What happened with Santa Fe…was that the crew was becoming gun-shy about making mistakes. The best way not to make a mistake is not to do anything or make any decisions. It dawned on me the day I assumed command that focusing on avoiding errors is helpful for understanding the mechanics of procedures and detecting impending major problems before they occur, but it is a debilitating approach when adopted as the objective of an organization.
This observation led to his first mechanism for clarity: achieve excellence, don’t just avoid errors.
His discovery of the processes around signing off sailor’s leave led to his first mechanism for control: find the genetic code for control and rewrite it:
The first step in changing the genetic code of any organization or system is delegating control, or decision-making authority, as much as is comfortable, and then adding a pinch more. This isn’t an empowerment “program”. It’s changing the way the organization controls decisions in an enduring, personal way.
I like this idea of “Don’t move information to authority, move authority to information” in this area too.
The next control mechanism Marquet came up with was: act your way to new thinking:
When you’re trying to change employees’ behaviours, you have basically two approaches to choose from: change your own thinking and hope this leads to new behaviour, or change your behaviour and hope this leads to new thinking. On board Sante Fe, the officers and I did the latter, acting our way to new thinking.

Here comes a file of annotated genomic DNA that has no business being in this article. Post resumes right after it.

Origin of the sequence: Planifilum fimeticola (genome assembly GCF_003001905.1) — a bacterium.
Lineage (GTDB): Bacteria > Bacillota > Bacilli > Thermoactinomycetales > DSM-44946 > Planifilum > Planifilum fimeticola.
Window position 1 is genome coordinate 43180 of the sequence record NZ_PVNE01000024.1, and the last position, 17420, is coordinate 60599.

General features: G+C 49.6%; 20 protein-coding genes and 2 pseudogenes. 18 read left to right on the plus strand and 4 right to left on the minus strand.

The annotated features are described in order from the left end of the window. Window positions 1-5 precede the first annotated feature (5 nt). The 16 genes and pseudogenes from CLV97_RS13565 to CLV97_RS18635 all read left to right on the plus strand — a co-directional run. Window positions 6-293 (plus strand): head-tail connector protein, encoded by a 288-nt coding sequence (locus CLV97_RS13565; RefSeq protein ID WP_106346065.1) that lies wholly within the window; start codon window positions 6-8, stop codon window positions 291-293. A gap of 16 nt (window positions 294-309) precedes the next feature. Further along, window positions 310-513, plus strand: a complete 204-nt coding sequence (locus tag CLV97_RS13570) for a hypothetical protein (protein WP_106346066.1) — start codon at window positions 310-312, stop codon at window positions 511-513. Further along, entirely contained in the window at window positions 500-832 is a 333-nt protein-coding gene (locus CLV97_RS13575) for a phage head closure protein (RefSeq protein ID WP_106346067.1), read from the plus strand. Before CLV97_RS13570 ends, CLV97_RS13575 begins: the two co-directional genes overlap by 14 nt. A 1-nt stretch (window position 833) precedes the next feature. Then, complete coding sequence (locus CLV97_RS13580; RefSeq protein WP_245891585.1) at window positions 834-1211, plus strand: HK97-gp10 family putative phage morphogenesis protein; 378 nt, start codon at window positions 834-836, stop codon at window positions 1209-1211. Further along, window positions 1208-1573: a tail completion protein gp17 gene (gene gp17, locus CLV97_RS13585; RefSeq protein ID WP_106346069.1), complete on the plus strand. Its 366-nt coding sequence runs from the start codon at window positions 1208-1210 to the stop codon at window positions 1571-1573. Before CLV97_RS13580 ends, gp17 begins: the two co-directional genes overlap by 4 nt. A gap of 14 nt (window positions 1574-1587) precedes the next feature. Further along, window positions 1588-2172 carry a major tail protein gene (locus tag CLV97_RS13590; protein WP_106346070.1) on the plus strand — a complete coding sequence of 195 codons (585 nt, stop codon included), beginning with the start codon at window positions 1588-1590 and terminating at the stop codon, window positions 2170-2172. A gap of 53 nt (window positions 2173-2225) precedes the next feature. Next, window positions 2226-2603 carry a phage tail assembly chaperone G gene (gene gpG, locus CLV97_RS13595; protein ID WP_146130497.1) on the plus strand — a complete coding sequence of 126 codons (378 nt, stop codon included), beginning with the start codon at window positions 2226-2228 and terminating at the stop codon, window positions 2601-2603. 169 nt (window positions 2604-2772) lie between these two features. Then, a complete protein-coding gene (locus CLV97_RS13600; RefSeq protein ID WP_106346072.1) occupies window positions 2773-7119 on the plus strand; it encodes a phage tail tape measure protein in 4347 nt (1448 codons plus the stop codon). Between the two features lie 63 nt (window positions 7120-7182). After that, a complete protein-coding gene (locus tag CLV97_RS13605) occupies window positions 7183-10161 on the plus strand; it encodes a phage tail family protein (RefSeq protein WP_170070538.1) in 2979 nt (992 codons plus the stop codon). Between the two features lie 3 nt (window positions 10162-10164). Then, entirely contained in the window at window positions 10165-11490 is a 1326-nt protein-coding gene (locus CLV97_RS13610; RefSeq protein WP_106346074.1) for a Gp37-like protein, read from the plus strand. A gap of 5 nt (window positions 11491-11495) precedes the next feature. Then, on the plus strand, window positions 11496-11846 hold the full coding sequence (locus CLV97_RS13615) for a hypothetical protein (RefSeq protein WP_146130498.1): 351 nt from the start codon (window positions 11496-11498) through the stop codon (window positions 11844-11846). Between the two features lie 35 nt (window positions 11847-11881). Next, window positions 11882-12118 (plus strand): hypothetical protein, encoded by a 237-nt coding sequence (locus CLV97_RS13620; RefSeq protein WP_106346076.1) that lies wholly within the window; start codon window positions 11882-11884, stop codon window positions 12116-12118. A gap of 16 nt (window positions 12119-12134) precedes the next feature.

The next control mechanism rings very true in software development, especially when adopting agile practices: have short early conversations to get efficient work:
Supervisors needed to recognize that the demand for perfect products the first time they see them results in significant waste and frustration throughout the entire organization. Even a thirty-second check early on could save your people numerous hours of work… a well-meaning yet erroneous translation of intent [could result] in a significant waste of resources.
In his mission to turn passive followers into active leaders, a “minor trick of language” turned into an effective means of control: use “I intend to…” Marquet would “avoid giving orders. Officers would state their intentions with “I intend to…” and I would say “Very well”. Then each man would execute his plan.” It turned out that this simple change “profoundly shifted ownership of the plan to the officers.”
Another control mechanism follows: resist the urge to provide solutions. This is a really hard habit to break and I’ve been working on this personally during my coaching and mentoring activities. I can see how it breaks down the leader-follower mentality, but it takes a deliberate effort to stop yourself from stepping in and solutionifying!